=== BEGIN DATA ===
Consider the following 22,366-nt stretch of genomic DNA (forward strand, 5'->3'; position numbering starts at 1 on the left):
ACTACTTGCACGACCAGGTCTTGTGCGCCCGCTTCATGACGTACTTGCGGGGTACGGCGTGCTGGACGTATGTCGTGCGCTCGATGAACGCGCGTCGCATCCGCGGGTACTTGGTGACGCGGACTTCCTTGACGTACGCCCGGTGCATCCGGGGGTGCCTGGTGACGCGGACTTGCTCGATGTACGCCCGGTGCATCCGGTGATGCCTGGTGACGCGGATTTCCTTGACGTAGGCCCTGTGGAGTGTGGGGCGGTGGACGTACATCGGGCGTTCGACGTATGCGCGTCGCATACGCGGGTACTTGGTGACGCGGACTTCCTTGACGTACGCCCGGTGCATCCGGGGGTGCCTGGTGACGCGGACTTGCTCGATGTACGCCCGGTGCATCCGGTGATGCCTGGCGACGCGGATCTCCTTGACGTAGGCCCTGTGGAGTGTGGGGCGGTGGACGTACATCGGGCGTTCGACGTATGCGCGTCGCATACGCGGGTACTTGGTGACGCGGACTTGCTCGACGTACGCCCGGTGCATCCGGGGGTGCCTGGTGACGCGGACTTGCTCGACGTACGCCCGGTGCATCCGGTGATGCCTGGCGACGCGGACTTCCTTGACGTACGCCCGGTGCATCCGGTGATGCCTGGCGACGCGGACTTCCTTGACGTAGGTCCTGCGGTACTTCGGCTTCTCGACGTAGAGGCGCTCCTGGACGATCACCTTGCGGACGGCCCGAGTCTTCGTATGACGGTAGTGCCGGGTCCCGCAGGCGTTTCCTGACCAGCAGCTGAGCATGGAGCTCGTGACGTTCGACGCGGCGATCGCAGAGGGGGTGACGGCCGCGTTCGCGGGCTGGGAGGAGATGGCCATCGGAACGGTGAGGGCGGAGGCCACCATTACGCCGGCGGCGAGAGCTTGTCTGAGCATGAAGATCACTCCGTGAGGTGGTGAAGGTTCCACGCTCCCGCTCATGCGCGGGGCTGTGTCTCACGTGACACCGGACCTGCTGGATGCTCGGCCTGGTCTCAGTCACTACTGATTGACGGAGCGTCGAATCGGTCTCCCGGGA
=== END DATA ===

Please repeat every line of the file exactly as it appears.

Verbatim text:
Consider the following 22,366-nt stretch of genomic DNA (forward strand, 5'->3'; position numbering starts at 1 on the left):
ACTACTTGCACGACCAGGTCTTGTGCGCCCGCTTCATGACGTACTTGCGGGGTACGGCGTGCTGGACGTATGTCGTGCGCTCGATGAACGCGCGTCGCATCCGCGGGTACTTGGTGACGCGGACTTCCTTGACGTACGCCCGGTGCATCCGGGGGTGCCTGGTGACGCGGACTTGCTCGATGTACGCCCGGTGCATCCGGTGATGCCTGGTGACGCGGATTTCCTTGACGTAGGCCCTGTGGAGTGTGGGGCGGTGGACGTACATCGGGCGTTCGACGTATGCGCGTCGCATACGCGGGTACTTGGTGACGCGGACTTCCTTGACGTACGCCCGGTGCATCCGGGGGTGCCTGGTGACGCGGACTTGCTCGATGTACGCCCGGTGCATCCGGTGATGCCTGGCGACGCGGATCTCCTTGACGTAGGCCCTGTGGAGTGTGGGGCGGTGGACGTACATCGGGCGTTCGACGTATGCGCGTCGCATACGCGGGTACTTGGTGACGCGGACTTGCTCGACGTACGCCCGGTGCATCCGGGGGTGCCTGGTGACGCGGACTTGCTCGACGTACGCCCGGTGCATCCGGTGATGCCTGGCGACGCGGACTTCCTTGACGTACGCCCGGTGCATCCGGTGATGCCTGGCGACGCGGACTTCCTTGACGTAGGTCCTGCGGTACTTCGGCTTCTCGACGTAGAGGCGCTCCTGGACGATCACCTTGCGGACGGCCCGAGTCTTCGTATGACGGTAGTGCCGGGTCCCGCAGGCGTTTCCTGACCAGCAGCTGAGCATGGAGCTCGTGACGTTCGACGCGGCGATCGCAGAGGGGGTGACGGCCGCGTTCGCGGGCTGGGAGGAGATGGCCATCGGAACGGTGAGGGCGGAGGCCACCATTACGCCGGCGGCGAGAGCTTGTCTGAGCATGAAGATCACTCCGTGAGGTGGTGAAGGTTCCACGCTCCCGCTCATGCGCGGGGCTGTGTCTCACGTGACACCGGACCTGCTGGATGCTCGGCCTGGTCTCAGTCACTACTGATTGACGGAGCGTCGAATCGGTCTCCCGGGA